Introduction: Hepatic diseases decrease the liver's involvement in thermoregulation. Removal of the liver during transplantation increases the incidence of hypothermia during the surgery. The aims of the present study were to analyze the hemodynamic changes among hypothermic liver transplantations and to determine its relationship to postoperative complications. Methods: Conventional and volumetric hemodynamic monitoring and intramucosal pH measurements were performed during 54 liver transplantations. According to the core temperature until graft reperfusion, patients were classified into group A, hypothermic patients (temperature < 35°C; n = 25) versus group B, normothermic patients (temperature > 36°C; n = 29). We examined the relationships between central venous pressure (CVP), intrathoracic blood volume index, cardiac index (CI), and oxygen delivery index, oxygen consumption index, as well as the fluctuation of the mean arterial pressure (MAP) and gastric intramucosal pH and activated clotting time. We recorded prolonged ventilation time, vasopressor and hemodialysis requirements, occurrence of infections, and intensive care days. Results: There were no significant differences in the MELD scores. More Child-Pugh class C patients (P < .01) showed significantly higher APACHE II scores (P < .02) among group A. During hepatectomy and at the same intrathoracic blood volumes, the hypothermic group showed significantly higher CVP levels (P < .02). During the anhepatic and postreperfusion phases, the decreased CI levels (P < .05) were associated with increased MAP values (P < .05). Without differences in oxygen delivery, the oxygen consumption was lower in group A (P < .05). The intramucosal pH levels were the same in the both groups during the whole examination period. More instances of infection, intensive care, and hemodialysis treatment days, were observed as well as significantly longer vasopressor requirements and coagulopathy among the hypothermic group (P < .007).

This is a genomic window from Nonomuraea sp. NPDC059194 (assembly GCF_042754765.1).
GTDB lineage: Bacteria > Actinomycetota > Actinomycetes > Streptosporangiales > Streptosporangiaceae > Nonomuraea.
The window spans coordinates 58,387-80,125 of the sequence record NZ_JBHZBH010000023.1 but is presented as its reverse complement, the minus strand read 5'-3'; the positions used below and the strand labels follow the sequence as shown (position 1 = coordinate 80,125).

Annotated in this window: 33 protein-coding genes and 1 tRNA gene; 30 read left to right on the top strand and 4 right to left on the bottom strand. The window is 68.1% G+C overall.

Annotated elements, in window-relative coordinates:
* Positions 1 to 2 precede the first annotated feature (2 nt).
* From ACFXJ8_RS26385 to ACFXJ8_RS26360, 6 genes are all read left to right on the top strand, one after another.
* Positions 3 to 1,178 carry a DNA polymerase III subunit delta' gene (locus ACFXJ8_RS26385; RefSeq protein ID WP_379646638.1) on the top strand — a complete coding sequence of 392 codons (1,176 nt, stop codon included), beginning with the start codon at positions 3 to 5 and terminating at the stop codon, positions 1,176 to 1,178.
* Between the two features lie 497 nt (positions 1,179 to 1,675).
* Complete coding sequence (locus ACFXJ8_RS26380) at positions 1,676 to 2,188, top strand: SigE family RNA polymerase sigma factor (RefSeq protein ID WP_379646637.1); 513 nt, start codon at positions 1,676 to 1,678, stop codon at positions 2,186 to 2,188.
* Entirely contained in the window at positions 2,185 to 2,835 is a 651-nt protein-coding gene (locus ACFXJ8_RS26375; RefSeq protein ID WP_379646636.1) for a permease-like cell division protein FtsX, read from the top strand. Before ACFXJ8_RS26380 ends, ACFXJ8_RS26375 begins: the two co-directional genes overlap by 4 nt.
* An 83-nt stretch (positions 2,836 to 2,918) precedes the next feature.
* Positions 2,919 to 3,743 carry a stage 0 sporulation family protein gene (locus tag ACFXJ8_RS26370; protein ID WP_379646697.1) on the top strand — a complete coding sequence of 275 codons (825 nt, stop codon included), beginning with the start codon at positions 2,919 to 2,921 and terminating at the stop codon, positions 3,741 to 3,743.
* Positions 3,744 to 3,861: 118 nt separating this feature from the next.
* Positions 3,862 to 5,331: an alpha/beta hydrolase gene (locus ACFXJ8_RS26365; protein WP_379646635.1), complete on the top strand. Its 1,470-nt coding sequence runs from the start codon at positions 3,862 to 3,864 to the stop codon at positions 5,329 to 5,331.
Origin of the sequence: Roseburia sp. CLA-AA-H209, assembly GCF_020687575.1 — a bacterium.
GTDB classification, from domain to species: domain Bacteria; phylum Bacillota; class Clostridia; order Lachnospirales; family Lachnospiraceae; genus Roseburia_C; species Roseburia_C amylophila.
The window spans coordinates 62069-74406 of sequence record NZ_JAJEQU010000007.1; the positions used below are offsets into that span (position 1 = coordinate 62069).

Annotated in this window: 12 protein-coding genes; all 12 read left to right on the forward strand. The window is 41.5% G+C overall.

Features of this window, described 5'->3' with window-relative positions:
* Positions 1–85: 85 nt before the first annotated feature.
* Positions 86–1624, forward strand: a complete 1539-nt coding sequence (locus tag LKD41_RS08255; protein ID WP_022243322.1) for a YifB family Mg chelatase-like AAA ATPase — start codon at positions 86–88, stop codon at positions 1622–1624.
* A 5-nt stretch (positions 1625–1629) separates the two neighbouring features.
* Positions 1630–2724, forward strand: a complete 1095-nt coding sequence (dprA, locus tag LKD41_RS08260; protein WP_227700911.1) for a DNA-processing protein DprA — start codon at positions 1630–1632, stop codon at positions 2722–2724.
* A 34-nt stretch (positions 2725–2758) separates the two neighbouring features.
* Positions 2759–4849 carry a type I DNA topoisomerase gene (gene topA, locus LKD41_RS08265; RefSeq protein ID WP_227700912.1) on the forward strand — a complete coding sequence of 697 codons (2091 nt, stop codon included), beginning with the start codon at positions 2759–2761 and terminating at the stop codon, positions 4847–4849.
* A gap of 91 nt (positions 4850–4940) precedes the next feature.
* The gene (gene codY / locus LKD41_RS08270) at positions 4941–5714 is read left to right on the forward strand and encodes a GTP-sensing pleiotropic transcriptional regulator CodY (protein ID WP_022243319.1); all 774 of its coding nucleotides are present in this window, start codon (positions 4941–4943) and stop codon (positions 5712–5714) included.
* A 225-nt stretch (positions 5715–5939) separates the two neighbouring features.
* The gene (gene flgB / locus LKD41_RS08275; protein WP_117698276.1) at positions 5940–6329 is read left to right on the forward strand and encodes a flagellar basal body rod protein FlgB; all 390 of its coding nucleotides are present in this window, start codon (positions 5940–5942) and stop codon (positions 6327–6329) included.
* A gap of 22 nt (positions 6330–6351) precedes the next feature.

|Number of pages||3|
|Publication status||Published - May 1 2011|
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